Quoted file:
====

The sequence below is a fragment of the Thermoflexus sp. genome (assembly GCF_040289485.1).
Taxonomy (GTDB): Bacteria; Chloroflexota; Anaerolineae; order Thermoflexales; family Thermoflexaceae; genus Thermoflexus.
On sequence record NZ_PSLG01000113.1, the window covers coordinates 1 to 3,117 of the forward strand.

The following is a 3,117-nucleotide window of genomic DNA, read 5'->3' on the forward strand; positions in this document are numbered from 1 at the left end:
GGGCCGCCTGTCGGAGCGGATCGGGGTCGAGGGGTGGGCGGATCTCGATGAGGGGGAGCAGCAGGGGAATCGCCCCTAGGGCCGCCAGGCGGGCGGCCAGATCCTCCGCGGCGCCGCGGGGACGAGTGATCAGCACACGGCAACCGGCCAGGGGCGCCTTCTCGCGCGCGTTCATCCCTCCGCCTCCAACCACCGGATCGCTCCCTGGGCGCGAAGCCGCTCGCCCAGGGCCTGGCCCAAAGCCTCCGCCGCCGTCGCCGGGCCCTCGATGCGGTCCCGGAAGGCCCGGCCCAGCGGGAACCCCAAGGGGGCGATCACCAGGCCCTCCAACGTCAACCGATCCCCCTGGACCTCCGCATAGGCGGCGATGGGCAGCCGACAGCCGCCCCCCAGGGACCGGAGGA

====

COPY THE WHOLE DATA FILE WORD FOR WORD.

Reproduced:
The sequence below is a fragment of the Thermoflexus sp. genome (assembly GCF_040289485.1).
Taxonomy (GTDB): Bacteria; Chloroflexota; Anaerolineae; order Thermoflexales; family Thermoflexaceae; genus Thermoflexus.
On sequence record NZ_PSLG01000113.1, the window covers coordinates 1 to 3,117 of the forward strand.

The following is a 3,117-nucleotide window of genomic DNA, read 5'->3' on the forward strand; positions in this document are numbered from 1 at the left end:
GGGCCGCCTGTCGGAGCGGATCGGGGTCGAGGGGTGGGCGGATCTCGATGAGGGGGAGCAGCAGGGGAATCGCCCCTAGGGCCGCCAGGCGGGCGGCCAGATCCTCCGCGGCGCCGCGGGGACGAGTGATCAGCACACGGCAACCGGCCAGGGGCGCCTTCTCGCGCGCGTTCATCCCTCCGCCTCCAACCACCGGATCGCTCCCTGGGCGCGAAGCCGCTCGCCCAGGGCCTGGCCCAAAGCCTCCGCCGCCGTCGCCGGGCCCTCGATGCGGTCCCGGAAGGCCCGGCCCAGCGGGAACCCCAAGGGGGCGATCACCAGGCCCTCCAACGTCAACCGATCCCCCTGGACCTCCGCATAGGCGGCGATGGGCAGCCGACAGCCGCCCCCCAGGGACCGGAGGA